Tag Archives: Fishing

You’re always one decision away from an entirely different life…



I know I’m supposed to communicate via a lawyer, but I was ringing to say that you can keep the house…

No, it’s not a trick – take it, but there’ll be no more alimony payments…

You’ve already got all our savings…

No, I quit yesterday…

because I was only doing it to fund your lavish lifestyle…

So, have me declared bankrupt…

What do you want me to say – There’s no more money!

Here’s an idea – How bout you get a job?

They’re clearly not my kids and they both hate me…

OK, well good luck with that. I’m gonna throw this phone in the sea and go fishing…


Written for: Friday Fictioneers


Filed under Flash fiction

Twittering Tales: Fish n’ Ships…


The siren spotted the sailor on the deck of his boat.

‘Look at that rippling torso,’ she sang. ‘It’ll be weeks before I need to eat again!’

(137 characters).

Written for: Twittering Tales


Filed under Flash fiction, short story

A straight path made crooked…

I wrote a first draft of this entry eight months ago, but have only just found the right way to phrase it…

There’s a  woman who sells The Big Issue outside a supermarket near where I live. She’s foreign – possibly Eastern European, of indeterminate age – somewhere between nineteen and forty, and possesses a poor grasp of the English language. She’s always cheery, and (from what I can tell) the shoppers are fairly generous with their money / food / drink.

Any time that I buy a magazine from her I go away thinking: £2:50. That’s a piss poor donation for an IT professional. You’re barely poking your (ex-Catholic) guilt in the ribs, let alone appeasing it. You should do something more. 

I will, I think, then don’t.
But then one day I have an idea – I’ll teach her English.
At first I wonder whether  it might be a little condescending, but then think better of it. Teach a man to fish and all that…
I’m in-between contracts at the time. If she’s interested I can dedicate some quality effort. It could even be fun.
Striking up a conversation with her one morning I find out her name, which country she’s from and that she would like to work in a coffeehouse. The exchange of information is very difficult, but she understands my offer and accepts. Having confirmed that she has access to a phone I give her my number and say goodbye.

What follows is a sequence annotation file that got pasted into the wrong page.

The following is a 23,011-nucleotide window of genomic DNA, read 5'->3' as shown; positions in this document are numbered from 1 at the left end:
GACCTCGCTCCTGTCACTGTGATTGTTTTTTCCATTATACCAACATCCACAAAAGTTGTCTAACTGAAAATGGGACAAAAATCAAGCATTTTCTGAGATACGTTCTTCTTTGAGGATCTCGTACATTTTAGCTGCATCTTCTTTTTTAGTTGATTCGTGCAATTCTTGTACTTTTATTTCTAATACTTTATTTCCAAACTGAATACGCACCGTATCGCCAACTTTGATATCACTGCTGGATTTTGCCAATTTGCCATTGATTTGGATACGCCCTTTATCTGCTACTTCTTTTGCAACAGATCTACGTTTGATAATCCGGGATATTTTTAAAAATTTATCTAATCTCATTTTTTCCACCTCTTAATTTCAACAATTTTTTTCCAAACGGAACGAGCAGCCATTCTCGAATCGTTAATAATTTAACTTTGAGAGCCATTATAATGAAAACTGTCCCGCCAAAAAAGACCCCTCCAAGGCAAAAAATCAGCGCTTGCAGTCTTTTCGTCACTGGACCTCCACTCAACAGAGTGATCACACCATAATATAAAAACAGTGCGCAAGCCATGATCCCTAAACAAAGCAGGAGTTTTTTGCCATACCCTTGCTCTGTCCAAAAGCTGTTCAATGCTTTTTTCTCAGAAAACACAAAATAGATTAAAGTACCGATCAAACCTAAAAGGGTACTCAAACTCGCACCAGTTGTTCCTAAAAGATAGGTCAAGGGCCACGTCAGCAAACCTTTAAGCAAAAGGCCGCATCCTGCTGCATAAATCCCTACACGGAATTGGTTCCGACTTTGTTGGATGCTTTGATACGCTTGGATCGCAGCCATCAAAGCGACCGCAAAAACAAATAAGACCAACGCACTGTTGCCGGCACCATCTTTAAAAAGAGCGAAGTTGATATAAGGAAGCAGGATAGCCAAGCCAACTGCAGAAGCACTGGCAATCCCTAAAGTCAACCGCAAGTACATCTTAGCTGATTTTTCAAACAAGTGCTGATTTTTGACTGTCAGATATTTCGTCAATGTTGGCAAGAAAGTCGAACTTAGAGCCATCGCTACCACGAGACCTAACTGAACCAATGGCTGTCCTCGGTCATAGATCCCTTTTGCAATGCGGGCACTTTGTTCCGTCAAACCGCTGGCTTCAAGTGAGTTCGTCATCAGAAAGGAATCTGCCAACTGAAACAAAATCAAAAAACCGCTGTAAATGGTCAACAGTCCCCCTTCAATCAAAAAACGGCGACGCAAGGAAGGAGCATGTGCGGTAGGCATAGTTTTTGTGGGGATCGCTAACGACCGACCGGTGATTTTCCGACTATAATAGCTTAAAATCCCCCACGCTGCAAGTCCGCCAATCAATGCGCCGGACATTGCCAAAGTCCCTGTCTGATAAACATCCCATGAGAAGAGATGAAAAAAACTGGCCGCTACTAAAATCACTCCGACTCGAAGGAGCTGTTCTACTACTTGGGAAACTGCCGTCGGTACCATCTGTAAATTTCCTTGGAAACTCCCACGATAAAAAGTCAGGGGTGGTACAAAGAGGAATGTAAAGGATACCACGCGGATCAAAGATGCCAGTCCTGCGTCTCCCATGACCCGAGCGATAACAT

She never calls.
Two months pass.

I am walking in town when I feel a tap on my shoulder.

‘Your number,’ she says, ‘I loose.’
‘Shall I give it you again?’
‘No – I meet here.’
‘Two, Friday – after – next.’
In the intervening nine days two things happen. The first is that I panic about having no teaching skills. This is quickly solved by a (sadly deceased) linguist called Michel Thomas who wrote a series of audio programmes on how to speak various other languages. He believed in building up the complexity of everyday conversation rather than getting bogged down in grammar tables: e.g. ‘I have a car – I have a blue car – I have a dented blue car – I have a blue car that my brother borrowed and dented – I have a black eye on account of my asshole brother etc…’
I can do that!
The second thing is that I meet a friend who runs a church coffee bar.
‘Would you consider giving a job to a homeless woman?’
‘In principle yes – provided they’re relatively presentable.’
No, I think , but easily fixable. ‘So, if I give you semi-reguar updates and come back here in a could of months with a semi-fluent barista you’ll give her paid work?’
‘In principle yes.’
Fantastic, I think. How often in life does the solution to a problem reveal itself in such a perfect straight line
Nine days later I arrive, armed with an approach and a solid job prospect a little way down the line.
‘You cannot teach me,’ she says. ‘I ask mother – she say no – two brothers – very dangerous – we meet – they kill you.’
I question the statement as best I can. There is no imminent threat, more a standing promise of violence based on certain thresholds being infringed. I also discover that a man married her against her will at the age of thirteen and, four kids later, she has had the courage to leave him, but is subsequently vilified by both her family and his.
‘What would you like?’ I ask.
‘My want – not matter.’
So we come to it – the minefield. Having had eight months to ruminate I’m inclined to stumble out and set off all the charges simultaneously…
…I’m all for freedom of religion (some of my best gays are black), and I have a faith of  sorts myself), but forcing it upon others is tyranny. Strangely, in the moment I find myself stumbling over my own political correctness and worrying about sounding phobic, when I should be thinking ‘Who do hell do your brothers think they are? Can they read and write? This is England. We encourage learning here. You have the right to do so (and, come to think of it – I have the right to teach you without fear of violent reproach).
‘Why can you sell the big issue, but not work in a shop? You would earn more. You’d be warmer and safer.’
This,’ she points to the street, ‘arms away – no speak with men – shop – speak all time.’
‘Is it because I’m a man. How about if I found a woman to teach you?’
I try to explain that this is a wondrous opportunity, but ‘opportunity’ as it turns out is a difficult word to explain without an education…

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